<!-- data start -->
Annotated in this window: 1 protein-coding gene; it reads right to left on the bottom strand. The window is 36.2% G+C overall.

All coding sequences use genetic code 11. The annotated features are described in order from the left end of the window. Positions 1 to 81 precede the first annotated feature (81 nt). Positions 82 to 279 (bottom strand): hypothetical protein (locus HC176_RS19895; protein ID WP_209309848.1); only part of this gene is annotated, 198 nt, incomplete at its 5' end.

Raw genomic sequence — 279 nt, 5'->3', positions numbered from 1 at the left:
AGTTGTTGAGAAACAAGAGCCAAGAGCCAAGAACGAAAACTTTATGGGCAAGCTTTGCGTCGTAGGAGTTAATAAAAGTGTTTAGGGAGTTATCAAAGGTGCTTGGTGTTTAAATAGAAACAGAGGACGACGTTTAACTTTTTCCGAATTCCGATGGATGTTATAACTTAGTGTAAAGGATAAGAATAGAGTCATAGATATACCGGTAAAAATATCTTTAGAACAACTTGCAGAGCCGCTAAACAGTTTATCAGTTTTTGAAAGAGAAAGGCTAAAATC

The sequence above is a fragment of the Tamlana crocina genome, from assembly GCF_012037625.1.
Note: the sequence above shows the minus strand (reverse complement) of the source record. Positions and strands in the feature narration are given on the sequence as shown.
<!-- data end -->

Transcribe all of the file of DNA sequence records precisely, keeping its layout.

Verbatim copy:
Annotated in this window: 1 protein-coding gene; it reads right to left on the bottom strand. The window is 36.2% G+C overall.

All coding sequences use genetic code 11. The annotated features are described in order from the left end of the window. Positions 1 to 81 precede the first annotated feature (81 nt). Positions 82 to 279 (bottom strand): hypothetical protein (locus HC176_RS19895; protein ID WP_209309848.1); only part of this gene is annotated, 198 nt, incomplete at its 5' end.

Raw genomic sequence — 279 nt, 5'->3', positions numbered from 1 at the left:
AGTTGTTGAGAAACAAGAGCCAAGAGCCAAGAACGAAAACTTTATGGGCAAGCTTTGCGTCGTAGGAGTTAATAAAAGTGTTTAGGGAGTTATCAAAGGTGCTTGGTGTTTAAATAGAAACAGAGGACGACGTTTAACTTTTTCCGAATTCCGATGGATGTTATAACTTAGTGTAAAGGATAAGAATAGAGTCATAGATATACCGGTAAAAATATCTTTAGAACAACTTGCAGAGCCGCTAAACAGTTTATCAGTTTTTGAAAGAGAAAGGCTAAAATC

The sequence above is a fragment of the Tamlana crocina genome, from assembly GCF_012037625.1.
Note: the sequence above shows the minus strand (reverse complement) of the source record. Positions and strands in the feature narration are given on the sequence as shown.